Sam says: My mom is a diabetic and I worry about her living alone now that my dad is gone. I believe families should stick together and take care of each other, so I’d like her to live with us. We have room, as long as two of the kids share. This is my mother we’re talking about; I can’t believe Dawn doesn’t understand why we should ask her to move here.
Dawn says: Sam’s mom is not an invalid, and could live on her own quite easily. And we hardly have any time to ourselves as it is, after we’ve taken care of the kids. I know Sam loves his mother, but she is not the easiest woman to get along with, believe me. I don’t think I can deal with two women in the same household.
What should they do?: Intergenerational care-taking is becoming a hot topic in many families. We have all heard about the “sandwich generation” – those who have elderly parents and are still caring for children.
In a family, the core unit is the marriage – it is the heart and stabilizing force. Couples should prioritize this important relationship always. This is easier said than done. Often, we take our spouse for granted and assume he or she is self-sufficient. In caring for elderly parents, we always need to talk to our partners and listen to their thoughts, feelings and needs.
So, first and foremost, Sam needs to listen to Dawn’s concerns: What are the problems and challenges she sees? What are the benefits? How will this decision impact their home life and their children? Sam can talk about his concerns for mom and his feelings now that his father is not there to care for her. I would also encourage Sam to talk to any other siblings in his family who could help ensure their mom’s safety and well-being. It’s possible that some of his brothers or sisters may feel the same worry and together they can ensure Mom’s health and safety and not overburden one child/family. Having a relative move in to your household is not a decision to be taken lightly. Dawn’s concerns of getting along and two women in a household are very valid and need to be discussed thoroughly. Is there a solution to this issue that will create a win-win solution? Helping his mom at the cost of a marriage does not seem like a win-win answer. It’s important that the couple work as a team. Remember, the marital relationship is priority.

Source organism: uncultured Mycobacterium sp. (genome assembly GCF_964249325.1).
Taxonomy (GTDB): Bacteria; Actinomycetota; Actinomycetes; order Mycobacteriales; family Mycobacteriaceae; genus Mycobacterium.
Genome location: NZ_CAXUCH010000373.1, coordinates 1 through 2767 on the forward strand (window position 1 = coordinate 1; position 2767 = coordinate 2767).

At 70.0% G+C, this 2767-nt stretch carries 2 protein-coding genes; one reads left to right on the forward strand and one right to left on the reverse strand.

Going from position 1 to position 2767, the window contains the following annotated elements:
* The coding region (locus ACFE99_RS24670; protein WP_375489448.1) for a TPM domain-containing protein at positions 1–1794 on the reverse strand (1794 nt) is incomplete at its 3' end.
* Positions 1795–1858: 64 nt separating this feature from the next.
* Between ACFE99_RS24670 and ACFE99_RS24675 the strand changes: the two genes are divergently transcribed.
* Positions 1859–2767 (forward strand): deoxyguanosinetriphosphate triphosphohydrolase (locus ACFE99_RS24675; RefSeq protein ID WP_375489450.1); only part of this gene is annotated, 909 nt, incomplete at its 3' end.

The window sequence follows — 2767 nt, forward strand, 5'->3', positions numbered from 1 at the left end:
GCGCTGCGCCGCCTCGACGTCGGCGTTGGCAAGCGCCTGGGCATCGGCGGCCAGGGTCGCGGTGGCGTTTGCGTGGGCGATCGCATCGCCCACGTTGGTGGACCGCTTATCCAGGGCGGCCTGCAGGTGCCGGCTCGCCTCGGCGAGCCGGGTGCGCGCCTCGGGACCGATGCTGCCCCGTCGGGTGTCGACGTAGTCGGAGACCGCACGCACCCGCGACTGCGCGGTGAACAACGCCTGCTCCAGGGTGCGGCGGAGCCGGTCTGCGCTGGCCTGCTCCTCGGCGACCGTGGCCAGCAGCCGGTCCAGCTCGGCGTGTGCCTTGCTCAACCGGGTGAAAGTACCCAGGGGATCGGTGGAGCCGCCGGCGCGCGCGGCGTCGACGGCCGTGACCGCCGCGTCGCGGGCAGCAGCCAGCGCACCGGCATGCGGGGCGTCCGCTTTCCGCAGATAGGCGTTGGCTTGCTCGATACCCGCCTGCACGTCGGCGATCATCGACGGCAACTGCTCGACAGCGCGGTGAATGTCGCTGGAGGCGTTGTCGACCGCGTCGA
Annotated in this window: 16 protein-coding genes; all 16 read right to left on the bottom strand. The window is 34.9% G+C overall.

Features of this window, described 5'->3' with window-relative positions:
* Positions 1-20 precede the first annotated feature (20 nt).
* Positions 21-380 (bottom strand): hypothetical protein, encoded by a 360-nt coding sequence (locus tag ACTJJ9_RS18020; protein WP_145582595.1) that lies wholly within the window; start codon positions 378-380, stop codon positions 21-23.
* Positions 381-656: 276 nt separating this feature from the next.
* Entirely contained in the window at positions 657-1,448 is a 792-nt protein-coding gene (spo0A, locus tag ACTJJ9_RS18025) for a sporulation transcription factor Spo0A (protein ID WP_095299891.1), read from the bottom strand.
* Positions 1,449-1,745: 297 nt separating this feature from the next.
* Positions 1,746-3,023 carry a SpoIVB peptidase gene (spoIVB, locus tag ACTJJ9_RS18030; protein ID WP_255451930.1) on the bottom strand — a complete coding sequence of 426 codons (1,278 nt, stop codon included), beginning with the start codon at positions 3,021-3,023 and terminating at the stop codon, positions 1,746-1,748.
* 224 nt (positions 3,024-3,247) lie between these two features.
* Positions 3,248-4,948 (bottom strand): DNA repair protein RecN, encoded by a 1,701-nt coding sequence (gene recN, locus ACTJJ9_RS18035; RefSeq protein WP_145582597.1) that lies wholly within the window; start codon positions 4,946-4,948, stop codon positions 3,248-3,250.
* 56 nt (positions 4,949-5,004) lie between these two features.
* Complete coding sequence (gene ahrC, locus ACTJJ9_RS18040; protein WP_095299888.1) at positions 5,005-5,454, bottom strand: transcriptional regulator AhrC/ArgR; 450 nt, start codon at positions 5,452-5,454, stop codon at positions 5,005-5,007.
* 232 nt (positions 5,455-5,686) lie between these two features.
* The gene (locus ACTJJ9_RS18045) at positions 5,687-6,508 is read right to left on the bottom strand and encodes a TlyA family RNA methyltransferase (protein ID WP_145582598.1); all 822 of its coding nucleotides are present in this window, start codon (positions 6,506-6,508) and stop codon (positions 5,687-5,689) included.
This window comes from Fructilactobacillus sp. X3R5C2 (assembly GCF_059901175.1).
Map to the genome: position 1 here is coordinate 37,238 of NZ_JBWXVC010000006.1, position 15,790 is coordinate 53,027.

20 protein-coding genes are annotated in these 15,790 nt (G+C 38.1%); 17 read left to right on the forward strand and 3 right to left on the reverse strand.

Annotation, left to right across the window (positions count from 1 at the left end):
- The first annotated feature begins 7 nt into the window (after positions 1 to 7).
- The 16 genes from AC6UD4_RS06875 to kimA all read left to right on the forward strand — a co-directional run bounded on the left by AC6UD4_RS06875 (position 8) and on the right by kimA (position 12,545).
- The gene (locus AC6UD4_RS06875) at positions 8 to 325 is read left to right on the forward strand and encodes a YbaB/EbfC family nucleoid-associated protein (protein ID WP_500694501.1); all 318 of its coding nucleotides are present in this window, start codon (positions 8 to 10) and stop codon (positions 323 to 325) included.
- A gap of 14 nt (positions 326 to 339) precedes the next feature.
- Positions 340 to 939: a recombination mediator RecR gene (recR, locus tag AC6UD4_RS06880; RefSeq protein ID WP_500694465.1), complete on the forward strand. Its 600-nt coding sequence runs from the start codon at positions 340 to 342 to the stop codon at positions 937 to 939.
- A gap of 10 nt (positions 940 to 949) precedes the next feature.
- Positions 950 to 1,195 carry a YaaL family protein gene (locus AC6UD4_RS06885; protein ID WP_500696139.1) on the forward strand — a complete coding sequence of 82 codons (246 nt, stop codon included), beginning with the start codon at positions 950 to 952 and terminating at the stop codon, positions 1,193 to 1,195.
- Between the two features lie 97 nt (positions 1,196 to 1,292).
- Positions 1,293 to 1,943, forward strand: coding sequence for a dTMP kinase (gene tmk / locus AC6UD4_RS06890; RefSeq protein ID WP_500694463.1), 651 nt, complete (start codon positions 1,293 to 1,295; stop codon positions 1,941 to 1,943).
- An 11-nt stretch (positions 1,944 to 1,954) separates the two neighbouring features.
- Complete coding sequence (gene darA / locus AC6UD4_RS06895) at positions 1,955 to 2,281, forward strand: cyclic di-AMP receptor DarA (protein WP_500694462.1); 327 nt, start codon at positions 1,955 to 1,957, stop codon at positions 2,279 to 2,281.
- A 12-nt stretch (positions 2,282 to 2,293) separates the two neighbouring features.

Another very important step is to talk to Mom. What is she thinking and feeling? Does she think she needs help? Often, elderly people do not agree with their families about what should be done for them. They want to remain independent for as long as possible. Often, with a minimal amount of support from us, our loved ones can remain independent and are usually happier. The first step is to do an objective assessment of what Mom needs help with. She should be included in this assessment. It is not helpful for Mom to feel overlooked or ignored in this process. She will be more willing to accept needed help if she is respected in this process, and this means treating her like an adult. She should make her own decisions if possible.
There are many alternative answers to this issue without Sam’s mom moving in with Dawn and Sam.
– Deb McCormack